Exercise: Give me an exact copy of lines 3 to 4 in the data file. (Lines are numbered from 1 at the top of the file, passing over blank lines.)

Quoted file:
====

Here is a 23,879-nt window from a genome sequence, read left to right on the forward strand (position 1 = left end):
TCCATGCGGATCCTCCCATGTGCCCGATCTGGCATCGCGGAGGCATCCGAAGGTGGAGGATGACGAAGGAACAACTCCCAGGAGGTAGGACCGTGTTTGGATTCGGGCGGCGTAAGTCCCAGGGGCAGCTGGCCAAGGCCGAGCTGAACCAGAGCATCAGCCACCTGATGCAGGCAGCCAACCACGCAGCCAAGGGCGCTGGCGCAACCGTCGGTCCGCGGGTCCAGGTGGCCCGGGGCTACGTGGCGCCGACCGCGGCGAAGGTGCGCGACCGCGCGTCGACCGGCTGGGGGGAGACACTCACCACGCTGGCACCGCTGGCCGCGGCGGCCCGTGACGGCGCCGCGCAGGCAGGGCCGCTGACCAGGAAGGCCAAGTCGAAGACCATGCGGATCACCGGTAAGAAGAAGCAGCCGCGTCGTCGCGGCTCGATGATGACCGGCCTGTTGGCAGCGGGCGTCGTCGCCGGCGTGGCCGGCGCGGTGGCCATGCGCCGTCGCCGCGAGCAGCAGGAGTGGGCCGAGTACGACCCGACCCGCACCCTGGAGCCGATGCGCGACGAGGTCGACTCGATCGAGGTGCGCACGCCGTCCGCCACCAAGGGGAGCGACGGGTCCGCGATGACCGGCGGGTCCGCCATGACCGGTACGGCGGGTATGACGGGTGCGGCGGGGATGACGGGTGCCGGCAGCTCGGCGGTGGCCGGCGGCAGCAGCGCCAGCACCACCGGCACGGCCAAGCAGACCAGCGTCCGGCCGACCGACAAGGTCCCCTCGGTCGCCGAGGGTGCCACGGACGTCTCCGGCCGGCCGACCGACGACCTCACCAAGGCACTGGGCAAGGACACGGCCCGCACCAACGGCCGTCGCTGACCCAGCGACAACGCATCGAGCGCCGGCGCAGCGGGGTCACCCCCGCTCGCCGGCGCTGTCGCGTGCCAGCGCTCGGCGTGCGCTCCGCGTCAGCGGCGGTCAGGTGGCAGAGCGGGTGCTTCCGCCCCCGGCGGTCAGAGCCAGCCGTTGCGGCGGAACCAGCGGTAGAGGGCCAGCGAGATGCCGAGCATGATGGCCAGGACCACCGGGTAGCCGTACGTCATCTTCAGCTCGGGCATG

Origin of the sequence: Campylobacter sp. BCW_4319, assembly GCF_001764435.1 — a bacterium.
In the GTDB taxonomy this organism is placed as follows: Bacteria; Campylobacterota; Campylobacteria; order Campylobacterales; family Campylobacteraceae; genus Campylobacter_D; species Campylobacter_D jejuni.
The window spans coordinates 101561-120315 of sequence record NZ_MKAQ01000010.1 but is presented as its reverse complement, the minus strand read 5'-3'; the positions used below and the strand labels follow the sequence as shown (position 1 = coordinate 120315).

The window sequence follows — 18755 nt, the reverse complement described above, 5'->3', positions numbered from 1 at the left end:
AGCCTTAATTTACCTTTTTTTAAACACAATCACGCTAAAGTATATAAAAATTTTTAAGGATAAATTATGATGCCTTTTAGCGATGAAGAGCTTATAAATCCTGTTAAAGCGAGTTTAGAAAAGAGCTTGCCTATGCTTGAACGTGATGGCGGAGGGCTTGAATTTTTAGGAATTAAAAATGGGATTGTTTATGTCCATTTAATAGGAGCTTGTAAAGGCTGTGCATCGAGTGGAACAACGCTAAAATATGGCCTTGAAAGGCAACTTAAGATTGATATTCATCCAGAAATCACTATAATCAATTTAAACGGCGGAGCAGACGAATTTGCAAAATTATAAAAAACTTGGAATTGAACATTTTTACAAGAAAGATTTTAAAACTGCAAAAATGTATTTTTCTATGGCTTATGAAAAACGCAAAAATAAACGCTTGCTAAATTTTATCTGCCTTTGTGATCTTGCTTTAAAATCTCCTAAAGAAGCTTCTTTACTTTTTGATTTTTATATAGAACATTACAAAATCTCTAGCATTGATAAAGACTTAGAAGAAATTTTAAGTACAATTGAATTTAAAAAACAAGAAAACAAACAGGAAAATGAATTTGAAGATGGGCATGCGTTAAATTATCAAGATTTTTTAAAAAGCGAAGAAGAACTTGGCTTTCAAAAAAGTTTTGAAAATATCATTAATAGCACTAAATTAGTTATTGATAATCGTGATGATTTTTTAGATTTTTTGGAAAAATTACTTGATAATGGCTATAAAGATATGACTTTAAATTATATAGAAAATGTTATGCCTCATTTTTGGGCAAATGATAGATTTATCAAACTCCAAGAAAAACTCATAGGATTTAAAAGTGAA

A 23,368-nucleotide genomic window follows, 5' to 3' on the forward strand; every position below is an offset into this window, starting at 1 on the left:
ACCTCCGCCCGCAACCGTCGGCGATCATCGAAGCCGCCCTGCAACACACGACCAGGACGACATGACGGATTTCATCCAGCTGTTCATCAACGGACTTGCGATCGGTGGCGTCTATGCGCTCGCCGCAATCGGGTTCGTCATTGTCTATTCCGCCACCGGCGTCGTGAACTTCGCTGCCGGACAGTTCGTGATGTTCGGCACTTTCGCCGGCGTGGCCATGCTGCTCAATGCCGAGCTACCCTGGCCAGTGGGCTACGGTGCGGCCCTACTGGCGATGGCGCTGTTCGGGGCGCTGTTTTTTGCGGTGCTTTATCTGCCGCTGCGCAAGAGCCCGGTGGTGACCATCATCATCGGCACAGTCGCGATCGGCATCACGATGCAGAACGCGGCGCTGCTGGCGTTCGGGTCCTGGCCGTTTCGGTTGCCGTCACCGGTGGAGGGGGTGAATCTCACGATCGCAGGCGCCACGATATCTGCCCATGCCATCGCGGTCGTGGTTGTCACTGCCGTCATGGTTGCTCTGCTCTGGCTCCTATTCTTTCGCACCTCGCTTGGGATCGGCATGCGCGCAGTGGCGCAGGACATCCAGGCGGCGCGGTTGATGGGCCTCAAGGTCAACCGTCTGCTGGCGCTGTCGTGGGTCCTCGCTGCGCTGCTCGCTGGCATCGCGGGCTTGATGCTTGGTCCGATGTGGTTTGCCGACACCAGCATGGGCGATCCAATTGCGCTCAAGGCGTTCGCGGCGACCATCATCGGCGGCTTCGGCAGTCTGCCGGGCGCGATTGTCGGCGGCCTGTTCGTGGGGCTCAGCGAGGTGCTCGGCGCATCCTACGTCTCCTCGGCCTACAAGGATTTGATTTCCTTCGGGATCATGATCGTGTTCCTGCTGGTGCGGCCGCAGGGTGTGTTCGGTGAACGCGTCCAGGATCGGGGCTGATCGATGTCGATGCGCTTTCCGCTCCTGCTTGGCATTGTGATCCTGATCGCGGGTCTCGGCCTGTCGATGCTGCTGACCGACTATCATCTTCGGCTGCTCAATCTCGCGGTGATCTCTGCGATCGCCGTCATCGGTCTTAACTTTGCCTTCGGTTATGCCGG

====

Origin of the sequence: Campylobacter sp. BCW_4319, assembly GCF_001764435.1 — a bacterium.
In the GTDB taxonomy this organism is placed as follows: Bacteria; Campylobacterota; Campylobacteria; order Campylobacterales; family Campylobacteraceae; genus Campylobacter_D; species Campylobacter_D jejuni.